During engagement, the most consistent themes the project team heard were related to safety – with many people mentioning potholes, vehicle speeds, the inability to bike or roll and narrow travel lanes. These were common responses shared in both the survey and in-person discussions. The project team will share this feedback with the City’s Transportation and Mobility Commission, and consider it along with existing conditions data to identify potential corridor projects and design. The next phase of public engagement will seek community feedback on the projects and design proposal, which is scheduled to take place in late winter/early spring of 2024. To stay updated on engagement opportunities, please sign up for the project email list.

You can find more details on the Phase 1 engagement process in the Engagement Summary – Milestone 1 document under the Documents section at the bottom right-hand side of this page.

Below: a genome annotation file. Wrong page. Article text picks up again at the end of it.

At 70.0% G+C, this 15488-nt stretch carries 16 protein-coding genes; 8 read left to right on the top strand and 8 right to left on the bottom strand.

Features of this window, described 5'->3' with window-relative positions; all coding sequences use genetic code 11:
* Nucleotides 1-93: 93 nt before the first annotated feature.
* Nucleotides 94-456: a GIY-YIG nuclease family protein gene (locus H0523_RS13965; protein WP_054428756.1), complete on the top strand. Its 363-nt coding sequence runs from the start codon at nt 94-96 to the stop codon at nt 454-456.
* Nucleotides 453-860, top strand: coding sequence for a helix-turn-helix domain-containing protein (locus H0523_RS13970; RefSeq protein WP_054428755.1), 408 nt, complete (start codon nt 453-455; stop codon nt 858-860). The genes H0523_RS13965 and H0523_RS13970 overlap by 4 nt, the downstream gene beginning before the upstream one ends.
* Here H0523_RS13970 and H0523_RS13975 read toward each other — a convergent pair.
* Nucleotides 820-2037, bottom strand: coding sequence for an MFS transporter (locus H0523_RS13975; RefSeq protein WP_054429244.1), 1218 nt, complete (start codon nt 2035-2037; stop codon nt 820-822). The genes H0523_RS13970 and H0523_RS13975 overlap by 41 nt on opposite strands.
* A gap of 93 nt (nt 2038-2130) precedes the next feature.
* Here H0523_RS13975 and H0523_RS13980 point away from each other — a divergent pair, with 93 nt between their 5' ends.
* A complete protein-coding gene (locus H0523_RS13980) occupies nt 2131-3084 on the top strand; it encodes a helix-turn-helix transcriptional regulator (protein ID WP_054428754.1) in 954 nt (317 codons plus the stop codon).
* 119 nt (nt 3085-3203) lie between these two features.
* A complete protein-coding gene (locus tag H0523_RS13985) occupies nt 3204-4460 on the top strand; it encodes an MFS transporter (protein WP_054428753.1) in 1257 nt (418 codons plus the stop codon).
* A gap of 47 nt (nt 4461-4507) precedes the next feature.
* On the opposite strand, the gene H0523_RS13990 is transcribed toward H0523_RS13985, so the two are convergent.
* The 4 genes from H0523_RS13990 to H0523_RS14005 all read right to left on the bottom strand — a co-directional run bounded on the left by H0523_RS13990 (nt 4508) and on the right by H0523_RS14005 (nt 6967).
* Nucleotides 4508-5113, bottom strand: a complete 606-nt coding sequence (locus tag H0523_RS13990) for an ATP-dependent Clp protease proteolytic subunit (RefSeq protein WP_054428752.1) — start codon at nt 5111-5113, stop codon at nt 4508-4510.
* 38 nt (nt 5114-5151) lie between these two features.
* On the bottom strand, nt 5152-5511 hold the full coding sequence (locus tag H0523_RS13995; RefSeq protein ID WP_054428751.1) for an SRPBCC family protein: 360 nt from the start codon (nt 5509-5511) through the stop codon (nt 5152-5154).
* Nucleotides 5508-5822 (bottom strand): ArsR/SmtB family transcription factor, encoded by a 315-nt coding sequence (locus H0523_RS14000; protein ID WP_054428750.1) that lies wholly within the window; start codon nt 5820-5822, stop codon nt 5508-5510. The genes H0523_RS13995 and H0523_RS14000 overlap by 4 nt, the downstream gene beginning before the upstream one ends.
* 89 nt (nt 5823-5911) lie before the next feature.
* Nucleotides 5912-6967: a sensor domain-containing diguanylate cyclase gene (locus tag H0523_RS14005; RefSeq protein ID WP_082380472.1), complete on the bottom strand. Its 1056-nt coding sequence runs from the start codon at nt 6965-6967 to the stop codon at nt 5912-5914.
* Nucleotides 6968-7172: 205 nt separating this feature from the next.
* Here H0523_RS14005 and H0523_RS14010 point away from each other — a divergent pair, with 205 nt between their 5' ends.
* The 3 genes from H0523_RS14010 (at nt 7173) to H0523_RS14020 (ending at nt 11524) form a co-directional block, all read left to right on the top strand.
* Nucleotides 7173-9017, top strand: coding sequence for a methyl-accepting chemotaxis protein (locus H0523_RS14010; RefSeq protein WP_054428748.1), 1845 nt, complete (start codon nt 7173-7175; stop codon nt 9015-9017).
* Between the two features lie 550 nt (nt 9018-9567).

The Phase 1 survey has now closed. You can continue to share feedback with the project team by emailing vancouvermoves@cityofvancouver.us. Based on traffic analysis data and feedback heard from the community, the team is developing transportation design options, which we look forward to sharing next spring.

La encuesta comunitaria de la fase uno del proyecto ha cerrado. Puede seguir compartiendo sus comentarios con el equipo del proyecto, mandando un correo electrónico a vancouvermoves@cityofvancouver.us. Basándonos en la información del análisis de tráfico y comentarios de la comunidad, el equipo está desarrollando opciones de diseño de transporte del corredor, las cuales les mostraremos en la próxima primavera.